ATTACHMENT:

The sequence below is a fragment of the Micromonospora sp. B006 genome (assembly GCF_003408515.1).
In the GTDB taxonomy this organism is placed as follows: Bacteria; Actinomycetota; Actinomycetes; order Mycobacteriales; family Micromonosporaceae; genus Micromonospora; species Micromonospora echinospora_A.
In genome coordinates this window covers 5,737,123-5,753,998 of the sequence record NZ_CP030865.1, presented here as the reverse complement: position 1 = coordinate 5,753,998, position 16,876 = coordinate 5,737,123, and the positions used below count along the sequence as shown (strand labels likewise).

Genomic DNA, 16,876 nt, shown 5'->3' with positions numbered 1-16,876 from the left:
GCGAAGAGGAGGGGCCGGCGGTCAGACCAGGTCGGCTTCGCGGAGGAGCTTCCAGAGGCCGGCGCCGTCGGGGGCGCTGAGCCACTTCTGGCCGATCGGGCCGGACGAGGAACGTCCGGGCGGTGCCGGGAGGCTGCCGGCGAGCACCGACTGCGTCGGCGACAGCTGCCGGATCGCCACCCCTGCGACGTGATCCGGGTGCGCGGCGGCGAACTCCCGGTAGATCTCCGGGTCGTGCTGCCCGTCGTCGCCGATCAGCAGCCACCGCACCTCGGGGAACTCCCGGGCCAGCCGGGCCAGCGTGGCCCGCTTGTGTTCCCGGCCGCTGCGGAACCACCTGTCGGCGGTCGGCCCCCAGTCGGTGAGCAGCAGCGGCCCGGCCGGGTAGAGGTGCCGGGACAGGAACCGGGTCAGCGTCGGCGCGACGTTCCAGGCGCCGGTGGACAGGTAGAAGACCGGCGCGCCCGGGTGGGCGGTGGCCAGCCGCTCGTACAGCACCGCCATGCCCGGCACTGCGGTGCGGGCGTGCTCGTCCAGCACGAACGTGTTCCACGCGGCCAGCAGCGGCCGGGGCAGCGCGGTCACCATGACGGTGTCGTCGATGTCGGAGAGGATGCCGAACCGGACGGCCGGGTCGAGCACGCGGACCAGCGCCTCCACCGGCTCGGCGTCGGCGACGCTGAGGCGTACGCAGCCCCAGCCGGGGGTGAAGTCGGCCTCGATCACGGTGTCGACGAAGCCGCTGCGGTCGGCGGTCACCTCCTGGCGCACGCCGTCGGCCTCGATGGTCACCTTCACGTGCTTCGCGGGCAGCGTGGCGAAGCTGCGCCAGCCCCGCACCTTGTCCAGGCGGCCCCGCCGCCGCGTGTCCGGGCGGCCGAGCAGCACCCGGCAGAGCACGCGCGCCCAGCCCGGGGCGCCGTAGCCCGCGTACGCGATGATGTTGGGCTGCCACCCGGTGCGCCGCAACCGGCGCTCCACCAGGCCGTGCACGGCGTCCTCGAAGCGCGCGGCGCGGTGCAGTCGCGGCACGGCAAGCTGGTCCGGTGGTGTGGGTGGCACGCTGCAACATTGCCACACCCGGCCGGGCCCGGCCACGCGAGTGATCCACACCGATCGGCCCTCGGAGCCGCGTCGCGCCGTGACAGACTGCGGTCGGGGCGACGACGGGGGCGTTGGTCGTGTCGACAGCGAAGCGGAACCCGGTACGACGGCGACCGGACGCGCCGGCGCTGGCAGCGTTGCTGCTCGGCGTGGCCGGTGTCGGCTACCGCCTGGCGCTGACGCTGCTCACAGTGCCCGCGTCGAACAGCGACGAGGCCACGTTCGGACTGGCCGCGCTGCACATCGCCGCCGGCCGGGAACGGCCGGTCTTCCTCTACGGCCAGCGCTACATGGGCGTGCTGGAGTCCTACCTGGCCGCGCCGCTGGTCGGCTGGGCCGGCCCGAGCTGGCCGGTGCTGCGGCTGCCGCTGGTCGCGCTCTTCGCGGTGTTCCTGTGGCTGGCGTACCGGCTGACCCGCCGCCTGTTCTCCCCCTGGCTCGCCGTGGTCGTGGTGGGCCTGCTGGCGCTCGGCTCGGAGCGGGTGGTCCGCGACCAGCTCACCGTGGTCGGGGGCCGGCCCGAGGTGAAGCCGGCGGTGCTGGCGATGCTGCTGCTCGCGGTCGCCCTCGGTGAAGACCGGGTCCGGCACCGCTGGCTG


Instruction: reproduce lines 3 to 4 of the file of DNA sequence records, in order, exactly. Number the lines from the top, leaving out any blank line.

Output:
In genome coordinates this window covers 5,737,123-5,753,998 of the sequence record NZ_CP030865.1, presented here as the reverse complement: position 1 = coordinate 5,753,998, position 16,876 = coordinate 5,737,123, and the positions used below count along the sequence as shown (strand labels likewise).

Genomic DNA, 16,876 nt, shown 5'->3' with positions numbered 1-16,876 from the left: